• It works on any website

• Visit www.SortingoutSeparation.org.uk and click on “EMBED” in the bottom left corner

• Follow the simple step-by-step instructions

• You can easily change the colour, size and location to suit your website

• OR you can insert a link to the web address above.

NEED HELP? Contact sortingout.separation@dwp.gsi.gov.uk and we can talk you through or provide technical support.

What is the web app?

• The first place to look for anyone needing help and support after separation.

• An interactive tool that signposts bespoke help and support.

• Includes helpful videos and information on:

   – Children and parenting – Housing

   – Relationships – Work and benefits

   – Health – Legal and money

Who else is on board?

• Over 150 organisations are already signposting parents to the great support on offer, including:  Money Saving Expert; BBC Eastenders;  Mumsnet; Wikivorce; DAD.info; Bounty; 4Children; Gransnet; Marks & Spencer; Relate; Family Lives and many more…

Join them and show your support today.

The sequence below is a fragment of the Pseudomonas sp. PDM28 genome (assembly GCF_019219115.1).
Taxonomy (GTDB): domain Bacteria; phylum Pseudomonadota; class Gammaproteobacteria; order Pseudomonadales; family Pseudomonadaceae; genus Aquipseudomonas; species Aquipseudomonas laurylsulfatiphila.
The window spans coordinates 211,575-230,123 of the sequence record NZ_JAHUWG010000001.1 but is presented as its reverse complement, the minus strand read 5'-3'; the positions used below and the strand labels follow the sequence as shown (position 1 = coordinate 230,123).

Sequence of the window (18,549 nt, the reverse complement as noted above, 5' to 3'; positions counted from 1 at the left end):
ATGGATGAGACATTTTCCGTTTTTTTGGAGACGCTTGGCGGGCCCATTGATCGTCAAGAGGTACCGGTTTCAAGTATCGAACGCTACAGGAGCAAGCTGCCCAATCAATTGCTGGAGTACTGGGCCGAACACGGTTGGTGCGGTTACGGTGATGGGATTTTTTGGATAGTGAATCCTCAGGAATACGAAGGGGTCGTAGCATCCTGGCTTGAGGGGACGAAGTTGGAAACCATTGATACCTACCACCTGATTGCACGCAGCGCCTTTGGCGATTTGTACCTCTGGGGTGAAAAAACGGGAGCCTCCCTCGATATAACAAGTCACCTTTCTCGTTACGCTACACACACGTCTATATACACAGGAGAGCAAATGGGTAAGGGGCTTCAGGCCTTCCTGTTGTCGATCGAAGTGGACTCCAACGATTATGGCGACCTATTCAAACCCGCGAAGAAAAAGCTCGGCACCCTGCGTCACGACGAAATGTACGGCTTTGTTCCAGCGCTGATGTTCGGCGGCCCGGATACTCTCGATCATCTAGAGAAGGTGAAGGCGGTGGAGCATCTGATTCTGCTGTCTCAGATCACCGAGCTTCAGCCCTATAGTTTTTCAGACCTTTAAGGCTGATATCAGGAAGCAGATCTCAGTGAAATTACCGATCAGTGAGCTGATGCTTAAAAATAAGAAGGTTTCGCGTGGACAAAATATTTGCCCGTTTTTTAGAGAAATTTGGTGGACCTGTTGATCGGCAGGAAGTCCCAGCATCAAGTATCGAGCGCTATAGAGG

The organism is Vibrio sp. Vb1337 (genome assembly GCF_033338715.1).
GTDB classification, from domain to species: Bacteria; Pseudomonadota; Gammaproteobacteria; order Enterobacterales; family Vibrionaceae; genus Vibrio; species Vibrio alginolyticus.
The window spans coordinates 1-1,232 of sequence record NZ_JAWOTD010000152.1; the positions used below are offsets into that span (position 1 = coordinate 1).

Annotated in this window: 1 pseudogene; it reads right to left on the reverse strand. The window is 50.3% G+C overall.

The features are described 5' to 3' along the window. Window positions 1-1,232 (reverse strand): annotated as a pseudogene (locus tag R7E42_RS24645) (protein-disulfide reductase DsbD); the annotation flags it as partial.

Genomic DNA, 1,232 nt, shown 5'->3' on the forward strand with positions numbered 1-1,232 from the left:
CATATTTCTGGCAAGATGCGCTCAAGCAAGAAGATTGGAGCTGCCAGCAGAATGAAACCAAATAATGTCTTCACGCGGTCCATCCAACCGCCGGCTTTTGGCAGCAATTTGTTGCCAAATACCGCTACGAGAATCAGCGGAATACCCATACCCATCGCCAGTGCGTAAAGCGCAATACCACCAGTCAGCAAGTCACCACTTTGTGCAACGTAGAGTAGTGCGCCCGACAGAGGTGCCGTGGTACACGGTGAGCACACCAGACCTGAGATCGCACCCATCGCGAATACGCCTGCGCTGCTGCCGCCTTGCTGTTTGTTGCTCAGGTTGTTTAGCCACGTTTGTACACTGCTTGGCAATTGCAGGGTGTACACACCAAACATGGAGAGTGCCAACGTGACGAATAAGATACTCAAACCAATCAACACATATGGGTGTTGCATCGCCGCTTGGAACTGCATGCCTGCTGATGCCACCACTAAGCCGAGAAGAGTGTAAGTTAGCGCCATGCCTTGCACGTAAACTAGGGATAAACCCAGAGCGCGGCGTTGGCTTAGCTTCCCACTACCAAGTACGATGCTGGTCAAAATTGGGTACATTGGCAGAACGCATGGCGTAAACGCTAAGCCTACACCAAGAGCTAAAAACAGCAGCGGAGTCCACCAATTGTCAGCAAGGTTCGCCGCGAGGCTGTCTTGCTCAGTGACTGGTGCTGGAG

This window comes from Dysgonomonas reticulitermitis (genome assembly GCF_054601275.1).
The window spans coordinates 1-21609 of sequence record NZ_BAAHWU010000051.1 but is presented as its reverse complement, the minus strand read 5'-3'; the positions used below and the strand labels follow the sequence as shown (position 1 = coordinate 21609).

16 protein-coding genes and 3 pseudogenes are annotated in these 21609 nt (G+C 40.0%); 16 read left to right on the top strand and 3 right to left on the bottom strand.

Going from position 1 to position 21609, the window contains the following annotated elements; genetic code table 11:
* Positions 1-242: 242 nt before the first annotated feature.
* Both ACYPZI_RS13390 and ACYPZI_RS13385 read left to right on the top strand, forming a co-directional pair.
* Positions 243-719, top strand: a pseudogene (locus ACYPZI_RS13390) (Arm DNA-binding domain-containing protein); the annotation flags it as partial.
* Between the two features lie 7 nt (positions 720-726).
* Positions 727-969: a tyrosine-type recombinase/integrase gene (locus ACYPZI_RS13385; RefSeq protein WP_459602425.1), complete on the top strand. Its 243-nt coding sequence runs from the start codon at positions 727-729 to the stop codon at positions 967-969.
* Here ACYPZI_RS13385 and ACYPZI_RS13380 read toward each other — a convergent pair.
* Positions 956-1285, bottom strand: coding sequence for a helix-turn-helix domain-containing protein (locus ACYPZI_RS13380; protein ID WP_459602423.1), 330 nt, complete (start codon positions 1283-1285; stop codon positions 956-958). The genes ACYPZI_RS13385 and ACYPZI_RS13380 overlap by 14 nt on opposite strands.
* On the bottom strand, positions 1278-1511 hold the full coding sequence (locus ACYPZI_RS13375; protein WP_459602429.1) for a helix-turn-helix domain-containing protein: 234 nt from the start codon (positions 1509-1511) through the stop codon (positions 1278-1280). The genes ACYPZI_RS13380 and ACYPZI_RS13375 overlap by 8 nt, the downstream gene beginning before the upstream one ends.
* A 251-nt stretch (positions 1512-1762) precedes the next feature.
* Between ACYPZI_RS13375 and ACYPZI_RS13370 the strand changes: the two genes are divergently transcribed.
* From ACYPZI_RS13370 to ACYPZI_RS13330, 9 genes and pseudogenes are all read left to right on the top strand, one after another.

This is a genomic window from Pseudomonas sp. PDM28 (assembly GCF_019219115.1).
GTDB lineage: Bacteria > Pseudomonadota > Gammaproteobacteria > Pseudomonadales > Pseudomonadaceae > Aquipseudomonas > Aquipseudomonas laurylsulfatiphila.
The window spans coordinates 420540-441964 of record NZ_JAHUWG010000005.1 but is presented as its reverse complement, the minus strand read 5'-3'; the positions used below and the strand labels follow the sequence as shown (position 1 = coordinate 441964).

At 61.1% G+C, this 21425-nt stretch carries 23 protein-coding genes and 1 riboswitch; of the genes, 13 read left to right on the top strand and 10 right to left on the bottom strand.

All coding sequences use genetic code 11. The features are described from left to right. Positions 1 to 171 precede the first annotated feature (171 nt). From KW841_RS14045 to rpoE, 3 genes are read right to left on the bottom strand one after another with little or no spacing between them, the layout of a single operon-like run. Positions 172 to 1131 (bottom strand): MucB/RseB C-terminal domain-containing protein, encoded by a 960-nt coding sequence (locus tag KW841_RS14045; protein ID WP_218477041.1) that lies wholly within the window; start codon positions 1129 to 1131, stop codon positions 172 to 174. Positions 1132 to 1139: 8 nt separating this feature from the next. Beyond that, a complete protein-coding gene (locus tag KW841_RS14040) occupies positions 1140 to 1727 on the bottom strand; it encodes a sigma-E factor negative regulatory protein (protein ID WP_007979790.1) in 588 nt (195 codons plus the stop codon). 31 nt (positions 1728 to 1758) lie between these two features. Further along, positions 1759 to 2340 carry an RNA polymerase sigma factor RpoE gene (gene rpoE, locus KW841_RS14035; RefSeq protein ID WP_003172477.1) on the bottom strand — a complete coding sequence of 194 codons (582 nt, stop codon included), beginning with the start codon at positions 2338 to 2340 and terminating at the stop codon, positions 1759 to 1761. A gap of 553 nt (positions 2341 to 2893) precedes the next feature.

Latest version of DWP reforms communications toolkit now available


W4MP has previously publicised the DWP reform communications toolkit, which explains the context behind welfare reforms and provides an overview of all the changes that DWP will be delivering over the next few years.

The latest, updated version (dated 10 June 2013) of the toolkit is now available on the DWP website.

More detailed packs, such as the Personal Independence Payment toolkit and the Universal Credit toolkit for partner organisations are also available online to support you in your work.

Please contact the DWP stakeholder team if you have any questions or feedback on the reform communications toolkit


Commons Library Subject Specialsts


The Commons Library produces loads of research papers, many of which are available for all to see on the public parliamentary website here.

If you work for a Member and have a detailed enquiry, it may help to speak with a Commons Library subject specialist. There is a comprehensive list on the intranet here.